## 1 Answer

Brings up lots of questions. So all I can do is chip away at the problem.

1. I assume in your myQuickSort signature that the type of combine has the R and T swapped. If I'm right, I find this signature strange as I explain below.

2. The "solve.apply()" line in your code does not do anything with the return. Since you don't use the return of the call to that function, I can't determine what the purpose of "solve" is. Perhaps you can clarify. As a result, your last "return output" does not return anything. In my discussion below, I ignore "solve".

3. Your implementation of "combine" in main uses streams unnecessarily. List.addAll() would do the trick.

4. You don't use the combine function in your implementation.

My questions concern the signature that your professor gave you. It seems to me that R is an object that represents a list divided into two. R would include the first and second list, and also the "pivot" as you call it. Combine then takes an R and combines the three parts into a single list. Since the implementations of R, divide, and combine are done by the caller of myQuickSort, they would handle the comparisons of the objects being sorted (Integers in your implementation), so that myQuickSort does not have to know about the type of the objects being sorted.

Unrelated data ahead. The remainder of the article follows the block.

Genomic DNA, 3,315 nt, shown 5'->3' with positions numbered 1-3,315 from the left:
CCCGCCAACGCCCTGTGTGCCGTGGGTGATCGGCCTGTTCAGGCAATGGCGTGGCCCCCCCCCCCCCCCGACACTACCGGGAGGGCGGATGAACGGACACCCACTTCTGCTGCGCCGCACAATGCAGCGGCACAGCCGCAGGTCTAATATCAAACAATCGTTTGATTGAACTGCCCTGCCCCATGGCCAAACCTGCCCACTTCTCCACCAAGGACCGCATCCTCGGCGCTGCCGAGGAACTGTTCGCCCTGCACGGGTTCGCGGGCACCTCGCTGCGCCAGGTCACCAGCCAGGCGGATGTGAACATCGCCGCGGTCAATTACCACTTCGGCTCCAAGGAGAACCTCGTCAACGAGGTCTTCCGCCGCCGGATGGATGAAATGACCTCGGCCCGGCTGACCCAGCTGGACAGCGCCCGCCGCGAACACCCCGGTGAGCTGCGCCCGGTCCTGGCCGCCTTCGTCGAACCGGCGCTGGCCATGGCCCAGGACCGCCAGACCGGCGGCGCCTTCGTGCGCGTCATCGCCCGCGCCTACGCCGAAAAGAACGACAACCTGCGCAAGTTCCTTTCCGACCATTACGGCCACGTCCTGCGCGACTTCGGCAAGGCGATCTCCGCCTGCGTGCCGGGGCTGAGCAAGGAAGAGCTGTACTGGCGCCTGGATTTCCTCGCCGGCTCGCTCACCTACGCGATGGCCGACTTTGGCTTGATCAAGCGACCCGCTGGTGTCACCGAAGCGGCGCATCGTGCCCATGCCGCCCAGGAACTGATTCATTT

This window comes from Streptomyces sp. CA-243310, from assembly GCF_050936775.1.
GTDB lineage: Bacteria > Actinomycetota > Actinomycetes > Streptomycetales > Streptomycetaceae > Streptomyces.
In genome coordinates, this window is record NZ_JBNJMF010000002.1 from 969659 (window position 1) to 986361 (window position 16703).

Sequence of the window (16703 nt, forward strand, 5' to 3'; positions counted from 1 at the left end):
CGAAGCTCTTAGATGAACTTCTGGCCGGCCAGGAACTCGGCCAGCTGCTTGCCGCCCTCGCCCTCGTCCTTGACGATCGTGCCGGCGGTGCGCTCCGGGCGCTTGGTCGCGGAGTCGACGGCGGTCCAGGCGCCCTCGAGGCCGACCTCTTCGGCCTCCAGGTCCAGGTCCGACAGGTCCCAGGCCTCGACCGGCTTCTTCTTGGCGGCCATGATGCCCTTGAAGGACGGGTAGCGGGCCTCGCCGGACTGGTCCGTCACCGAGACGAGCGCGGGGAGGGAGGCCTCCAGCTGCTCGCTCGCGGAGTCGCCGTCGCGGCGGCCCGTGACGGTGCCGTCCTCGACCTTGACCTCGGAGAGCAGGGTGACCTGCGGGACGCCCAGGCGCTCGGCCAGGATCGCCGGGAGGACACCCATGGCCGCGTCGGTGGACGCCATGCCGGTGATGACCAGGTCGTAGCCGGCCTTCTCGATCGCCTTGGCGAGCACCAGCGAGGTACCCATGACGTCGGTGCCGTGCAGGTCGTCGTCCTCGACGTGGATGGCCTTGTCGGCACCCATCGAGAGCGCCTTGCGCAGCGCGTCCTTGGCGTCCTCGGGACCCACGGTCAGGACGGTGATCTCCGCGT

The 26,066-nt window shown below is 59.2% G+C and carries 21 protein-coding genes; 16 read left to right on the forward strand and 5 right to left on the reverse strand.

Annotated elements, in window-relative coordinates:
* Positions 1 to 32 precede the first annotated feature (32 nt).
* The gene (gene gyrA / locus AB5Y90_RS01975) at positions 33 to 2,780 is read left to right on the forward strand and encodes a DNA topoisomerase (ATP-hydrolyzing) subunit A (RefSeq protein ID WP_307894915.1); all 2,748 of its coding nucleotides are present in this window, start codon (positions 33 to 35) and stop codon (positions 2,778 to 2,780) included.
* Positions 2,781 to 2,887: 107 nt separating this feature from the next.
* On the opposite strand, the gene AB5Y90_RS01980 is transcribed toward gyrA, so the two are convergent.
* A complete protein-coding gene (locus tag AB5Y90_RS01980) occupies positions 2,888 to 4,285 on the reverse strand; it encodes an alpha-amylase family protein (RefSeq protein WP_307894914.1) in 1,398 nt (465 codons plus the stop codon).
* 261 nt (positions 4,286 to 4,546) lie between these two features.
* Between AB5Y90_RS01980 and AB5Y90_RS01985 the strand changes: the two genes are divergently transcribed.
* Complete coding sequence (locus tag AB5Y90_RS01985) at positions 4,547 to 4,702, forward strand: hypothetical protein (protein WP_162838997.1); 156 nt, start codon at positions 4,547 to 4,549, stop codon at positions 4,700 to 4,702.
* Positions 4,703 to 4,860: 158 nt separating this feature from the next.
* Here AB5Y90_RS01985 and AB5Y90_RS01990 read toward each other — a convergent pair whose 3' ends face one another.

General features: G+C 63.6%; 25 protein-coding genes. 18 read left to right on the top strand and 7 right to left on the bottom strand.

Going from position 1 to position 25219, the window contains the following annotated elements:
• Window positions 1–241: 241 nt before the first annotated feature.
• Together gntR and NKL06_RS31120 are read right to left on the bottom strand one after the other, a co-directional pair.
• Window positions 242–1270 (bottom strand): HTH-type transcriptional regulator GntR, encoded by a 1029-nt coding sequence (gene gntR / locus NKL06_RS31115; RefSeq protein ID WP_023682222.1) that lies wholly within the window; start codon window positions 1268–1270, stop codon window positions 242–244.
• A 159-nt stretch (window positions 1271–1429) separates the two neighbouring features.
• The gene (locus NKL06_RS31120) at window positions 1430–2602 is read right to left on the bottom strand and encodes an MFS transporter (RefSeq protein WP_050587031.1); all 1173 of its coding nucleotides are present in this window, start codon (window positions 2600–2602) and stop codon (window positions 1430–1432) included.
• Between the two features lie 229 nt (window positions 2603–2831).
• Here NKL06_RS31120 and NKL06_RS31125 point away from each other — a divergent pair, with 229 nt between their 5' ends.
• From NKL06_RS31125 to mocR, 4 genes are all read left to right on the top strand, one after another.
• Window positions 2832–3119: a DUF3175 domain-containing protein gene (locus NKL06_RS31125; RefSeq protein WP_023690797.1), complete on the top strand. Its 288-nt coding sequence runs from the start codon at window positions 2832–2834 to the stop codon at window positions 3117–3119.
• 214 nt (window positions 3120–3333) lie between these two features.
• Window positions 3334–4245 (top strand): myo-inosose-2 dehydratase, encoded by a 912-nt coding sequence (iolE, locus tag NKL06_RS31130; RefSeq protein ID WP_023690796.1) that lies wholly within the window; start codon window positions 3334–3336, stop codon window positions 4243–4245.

If I'm right, then it seems to me that your implementation of R, which you call Pair, should store the pivot. Your implementation of combine would then combine first, pivot, and second. Either divide or combine would call myQuickSort: doesn't matter which. You have divide doing it, which is fine.

myQuickSort then would then be:

``````if (trivial(input))
return input;    // Remember I am ignoring solve()
else {
R r = divide.apply(input);
return combine.apply(r);
}
``````

So then the implementation of either divide or combine--divide in your case--provides the recursion by calling myQuickSort for each of the two halves of the divided list.

If I'm right on the above, this is a strange signature. The provided functions have to have knowledge of the QuickSort implementation. This would not be the case if R was defined as having methods from which myQuickSort could manipulate the divided arrays. This would mean that, rather than simply using R in the static method signature, it would use "R extends DivObject" where DivObject is an interface (or class) that defines the methods that myQuickSort can call. I would have DivObject have a getFirst() method and a getSecond() method, which return the corresponding lists so that myQuickSort can call itself on those two lists. It would also need methods, like setFirst() and setSecond(), to put the sorted lists back into R so that combine can combine them (since combine only takes R as a parameter).

Hope this helps.

• solve() should try to replace the "return" statement, but I notice now that it is useless. Regarding the signature, yes, it is pretty strange, that's why I am having this difficulties – Alessandro Pezzotta Jan 14 '18 at 22:37
• I tried your method, but it looks like the second part of the "Pair" is not touched. Do you know why? – Alessandro Pezzotta Jan 15 '18 at 15:27
• I really can't debug your code. My suggestion was not the only needed change. As I said, either the divide or combine functions will need to call myQuickSort on both first and second and use the results appropriately. – Steve Brandli Jan 15 '18 at 19:57